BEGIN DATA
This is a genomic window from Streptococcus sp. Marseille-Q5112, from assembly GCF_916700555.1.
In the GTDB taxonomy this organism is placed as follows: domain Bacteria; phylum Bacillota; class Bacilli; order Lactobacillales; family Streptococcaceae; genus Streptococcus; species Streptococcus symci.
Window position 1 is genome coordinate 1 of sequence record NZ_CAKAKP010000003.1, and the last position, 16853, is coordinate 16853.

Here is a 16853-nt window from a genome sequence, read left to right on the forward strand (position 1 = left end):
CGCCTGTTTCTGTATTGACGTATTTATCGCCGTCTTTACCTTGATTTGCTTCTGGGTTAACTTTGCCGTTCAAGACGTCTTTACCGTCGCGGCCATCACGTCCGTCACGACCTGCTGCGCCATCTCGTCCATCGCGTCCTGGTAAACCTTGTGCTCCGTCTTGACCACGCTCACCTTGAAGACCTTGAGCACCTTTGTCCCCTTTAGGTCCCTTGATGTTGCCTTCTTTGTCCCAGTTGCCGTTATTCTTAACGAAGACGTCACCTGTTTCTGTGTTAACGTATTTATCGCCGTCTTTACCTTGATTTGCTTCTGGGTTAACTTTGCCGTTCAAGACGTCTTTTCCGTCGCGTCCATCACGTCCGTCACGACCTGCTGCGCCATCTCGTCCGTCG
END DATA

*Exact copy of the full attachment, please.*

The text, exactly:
This is a genomic window from Streptococcus sp. Marseille-Q5112, from assembly GCF_916700555.1.
In the GTDB taxonomy this organism is placed as follows: domain Bacteria; phylum Bacillota; class Bacilli; order Lactobacillales; family Streptococcaceae; genus Streptococcus; species Streptococcus symci.
Window position 1 is genome coordinate 1 of sequence record NZ_CAKAKP010000003.1, and the last position, 16853, is coordinate 16853.

Here is a 16853-nt window from a genome sequence, read left to right on the forward strand (position 1 = left end):
CGCCTGTTTCTGTATTGACGTATTTATCGCCGTCTTTACCTTGATTTGCTTCTGGGTTAACTTTGCCGTTCAAGACGTCTTTACCGTCGCGGCCATCACGTCCGTCACGACCTGCTGCGCCATCTCGTCCATCGCGTCCTGGTAAACCTTGTGCTCCGTCTTGACCACGCTCACCTTGAAGACCTTGAGCACCTTTGTCCCCTTTAGGTCCCTTGATGTTGCCTTCTTTGTCCCAGTTGCCGTTATTCTTAACGAAGACGTCACCTGTTTCTGTGTTAACGTATTTATCGCCGTCTTTACCTTGATTTGCTTCTGGGTTAACTTTGCCGTTCAAGACGTCTTTTCCGTCGCGTCCATCACGTCCGTCACGACCTGCTGCGCCATCTCGTCCGTCG